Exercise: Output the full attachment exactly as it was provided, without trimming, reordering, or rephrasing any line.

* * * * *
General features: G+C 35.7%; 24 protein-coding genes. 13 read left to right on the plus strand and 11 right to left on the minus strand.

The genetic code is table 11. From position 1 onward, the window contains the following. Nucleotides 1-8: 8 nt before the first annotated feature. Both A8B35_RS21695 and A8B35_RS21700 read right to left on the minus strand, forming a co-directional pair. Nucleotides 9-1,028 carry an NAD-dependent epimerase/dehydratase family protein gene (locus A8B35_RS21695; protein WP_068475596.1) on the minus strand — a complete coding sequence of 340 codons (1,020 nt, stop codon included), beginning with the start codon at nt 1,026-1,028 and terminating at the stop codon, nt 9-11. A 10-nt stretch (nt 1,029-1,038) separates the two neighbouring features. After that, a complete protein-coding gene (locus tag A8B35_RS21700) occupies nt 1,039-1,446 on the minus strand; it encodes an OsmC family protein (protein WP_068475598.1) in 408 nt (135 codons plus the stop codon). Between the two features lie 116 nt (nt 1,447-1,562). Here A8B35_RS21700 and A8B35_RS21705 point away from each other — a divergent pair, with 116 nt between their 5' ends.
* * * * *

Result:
General features: G+C 35.7%; 24 protein-coding genes. 13 read left to right on the plus strand and 11 right to left on the minus strand.

The genetic code is table 11. From position 1 onward, the window contains the following. Nucleotides 1-8: 8 nt before the first annotated feature. Both A8B35_RS21695 and A8B35_RS21700 read right to left on the minus strand, forming a co-directional pair. Nucleotides 9-1,028 carry an NAD-dependent epimerase/dehydratase family protein gene (locus A8B35_RS21695; protein WP_068475596.1) on the minus strand — a complete coding sequence of 340 codons (1,020 nt, stop codon included), beginning with the start codon at nt 1,026-1,028 and terminating at the stop codon, nt 9-11. A 10-nt stretch (nt 1,029-1,038) separates the two neighbouring features. After that, a complete protein-coding gene (locus tag A8B35_RS21700) occupies nt 1,039-1,446 on the minus strand; it encodes an OsmC family protein (protein WP_068475598.1) in 408 nt (135 codons plus the stop codon). Between the two features lie 116 nt (nt 1,447-1,562). Here A8B35_RS21700 and A8B35_RS21705 point away from each other — a divergent pair, with 116 nt between their 5' ends.